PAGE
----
Caixin
Oct 20, 2021 07:09 PM
BUSINESS

China Moves to Close Loophole That Lets Kids Beat Online Gaming Limits

Children play computer games in an esports class in Jinan, East China’s Shandong province, in January 2018. Photo: VCG
Children play computer games in an esports class in Jinan, East China’s Shandong province, in January 2018. Photo: VCG

China’s cyberspace regulator has launched a crackdown on vendors give children illegal access to online video game accounts, in an apparent indication of the difficulties it has encountered enforcing strict new rules limiting minors to three hours of gaming per week.

It pledged to strictly implement the real-name registration system by targeting online vendors that sell or lend accounts to minors, the Cyberspace Administration of China (CAC) said in a Tuesday notice (link in Chinese), as part of a broader crackdown on online activities that includes more strict oversight of accounts that “spread misleading information” or that “stir up the emotions of internet users.”

The gaming habits of minors are one of the areas targeted in a sweeping regulatory crackdown on the online activities of China’s youth, following a clean-up action against fandom culture in August.

Also in late August, the National and Publication Administration issued new guidelines that mandated online gaming platforms only allow underage gamers access between 8 p.m. and 9 p.m. on Fridays, Saturdays, Sundays, and public holidays.

“Under no circumstances can operators offer gaming services to anyone who has not completed real-name registration,” the guidelines read.

Executives from online gaming giants like Tencent Holdings Ltd. and NetEase Inc. have been summoned to meetings with Chinese regulators to ensure they follow the new restrictions.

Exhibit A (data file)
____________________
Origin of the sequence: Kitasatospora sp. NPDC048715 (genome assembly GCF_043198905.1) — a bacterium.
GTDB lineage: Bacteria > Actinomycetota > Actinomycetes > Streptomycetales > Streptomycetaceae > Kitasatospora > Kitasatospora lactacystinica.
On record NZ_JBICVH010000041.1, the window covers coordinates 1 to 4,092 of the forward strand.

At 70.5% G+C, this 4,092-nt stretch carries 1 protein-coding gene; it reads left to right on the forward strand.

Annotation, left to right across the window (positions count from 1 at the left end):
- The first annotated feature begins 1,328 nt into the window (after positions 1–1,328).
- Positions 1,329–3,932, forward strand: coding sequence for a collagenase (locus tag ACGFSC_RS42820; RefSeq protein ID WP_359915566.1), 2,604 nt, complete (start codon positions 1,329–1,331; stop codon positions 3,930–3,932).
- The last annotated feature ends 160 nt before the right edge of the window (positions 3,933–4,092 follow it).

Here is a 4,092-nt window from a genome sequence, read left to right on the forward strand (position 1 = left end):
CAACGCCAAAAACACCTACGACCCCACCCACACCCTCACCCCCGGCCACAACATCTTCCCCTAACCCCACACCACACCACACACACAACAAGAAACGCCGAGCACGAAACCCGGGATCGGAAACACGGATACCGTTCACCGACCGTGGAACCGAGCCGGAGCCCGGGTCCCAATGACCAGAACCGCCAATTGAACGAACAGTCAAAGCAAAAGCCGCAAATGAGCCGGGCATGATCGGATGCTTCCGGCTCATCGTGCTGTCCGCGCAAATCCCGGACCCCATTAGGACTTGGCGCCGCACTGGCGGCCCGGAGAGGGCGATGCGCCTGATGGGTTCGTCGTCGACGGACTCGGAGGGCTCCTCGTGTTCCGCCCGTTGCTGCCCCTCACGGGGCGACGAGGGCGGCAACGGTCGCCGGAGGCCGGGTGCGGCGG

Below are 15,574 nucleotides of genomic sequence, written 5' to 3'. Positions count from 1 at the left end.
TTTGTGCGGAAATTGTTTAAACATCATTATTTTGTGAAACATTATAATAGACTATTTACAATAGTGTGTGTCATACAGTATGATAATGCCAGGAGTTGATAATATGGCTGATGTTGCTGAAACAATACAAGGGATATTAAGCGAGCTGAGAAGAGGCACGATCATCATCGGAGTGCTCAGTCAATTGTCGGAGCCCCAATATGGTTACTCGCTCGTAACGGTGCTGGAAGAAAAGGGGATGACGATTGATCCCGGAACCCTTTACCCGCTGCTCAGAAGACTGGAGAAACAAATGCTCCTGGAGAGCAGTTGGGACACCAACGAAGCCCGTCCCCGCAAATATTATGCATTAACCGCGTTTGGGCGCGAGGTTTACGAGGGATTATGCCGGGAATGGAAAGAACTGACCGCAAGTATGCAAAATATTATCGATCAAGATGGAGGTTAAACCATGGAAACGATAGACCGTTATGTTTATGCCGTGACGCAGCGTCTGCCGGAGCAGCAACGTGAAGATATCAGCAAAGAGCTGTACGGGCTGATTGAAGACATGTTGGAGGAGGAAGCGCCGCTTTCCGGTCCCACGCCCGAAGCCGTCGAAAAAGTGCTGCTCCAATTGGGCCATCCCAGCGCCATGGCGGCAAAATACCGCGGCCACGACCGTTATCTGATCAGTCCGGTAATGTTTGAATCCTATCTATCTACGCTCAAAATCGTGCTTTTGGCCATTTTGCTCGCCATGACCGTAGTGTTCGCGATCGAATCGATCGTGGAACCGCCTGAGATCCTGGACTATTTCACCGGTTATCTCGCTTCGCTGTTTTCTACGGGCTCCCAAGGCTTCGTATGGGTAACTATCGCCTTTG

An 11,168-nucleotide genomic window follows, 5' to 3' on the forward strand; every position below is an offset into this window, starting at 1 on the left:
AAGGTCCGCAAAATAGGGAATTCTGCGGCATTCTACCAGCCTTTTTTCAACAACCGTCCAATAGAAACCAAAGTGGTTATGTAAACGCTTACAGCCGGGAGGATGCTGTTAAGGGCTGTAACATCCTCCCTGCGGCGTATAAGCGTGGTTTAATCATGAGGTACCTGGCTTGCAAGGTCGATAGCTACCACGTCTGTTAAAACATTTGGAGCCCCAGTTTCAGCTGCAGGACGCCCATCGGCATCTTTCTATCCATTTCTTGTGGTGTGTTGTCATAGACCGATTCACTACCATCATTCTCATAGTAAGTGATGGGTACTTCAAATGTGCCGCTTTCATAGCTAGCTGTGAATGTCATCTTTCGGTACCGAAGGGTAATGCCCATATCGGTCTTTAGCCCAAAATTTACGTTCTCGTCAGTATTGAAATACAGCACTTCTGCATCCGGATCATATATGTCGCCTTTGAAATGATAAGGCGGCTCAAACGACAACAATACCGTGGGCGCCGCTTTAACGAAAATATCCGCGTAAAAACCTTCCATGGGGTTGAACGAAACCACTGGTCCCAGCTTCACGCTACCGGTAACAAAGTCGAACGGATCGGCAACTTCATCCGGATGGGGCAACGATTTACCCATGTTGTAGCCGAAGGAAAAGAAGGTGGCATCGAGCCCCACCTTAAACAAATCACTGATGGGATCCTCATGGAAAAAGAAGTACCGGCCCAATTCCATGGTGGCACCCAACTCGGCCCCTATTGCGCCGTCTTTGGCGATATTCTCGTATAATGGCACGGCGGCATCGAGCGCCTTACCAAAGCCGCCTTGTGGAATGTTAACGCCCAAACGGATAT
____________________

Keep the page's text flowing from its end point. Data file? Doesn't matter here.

But soon after the guidelines went into effect, a loophole emerged — minors can just pay for authorized adult gaming accounts to play online.

For instance, vendors can be seen on e-commerce platform Taobao offering game account rental services at prices as cheap as 3 yuan ($0.47) an hour or 30 yuan a day, covering games like the hugely popular Tencent-owned “Honor of Kings” and NetEase-owned “Naraka: Bladepoint.”

However, almost every product detail page currently has a disclaimer stating that “minors are prohibited from purchasing.”

In the Tuesday notice, the watchdog also listed four other types of illegal online accounts that will be shut down, including: new accounts of previously-banned users; accounts which impersonate governmental authorities or news organizations; automated bots that hype celebrities; and accounts that engage in what the regulator characterizes as “stirring up public emotions by commenting on issues of public interest.”

They come as part of the “Clear and Bright” campaign (link in Chinese), which the CAC launched in May to tackle “illegal online practices.”

CAC has announced in late August that it would shut down online platforms and independent social media accounts run by citizens, known as “self-media,” which publish what it deems to be “distorted interpretations” of economic policies, as well as those which “spread rumors” or commit extortion, among other transgressions.

As of Sept. 8, nearly 3,000 “self-media” accounts and more than 45,000 articles have been scrubbed from platforms including Weibo, WeChat, ByteDance’s news aggregator Jinri Toutiao, Baidu’s blog-style service Baijiahao, according to CAC.

The “Clear and Bright” campaign also addresses other illegal online activities, including cyber violence, online fraud, vulgar content, algorithm misuse, and rigged online traffic.

Contact reporter Manyun Zou (manyunzou@caixin.com) and editor Flynn Murphy (flynnmurphy@caixin.com)

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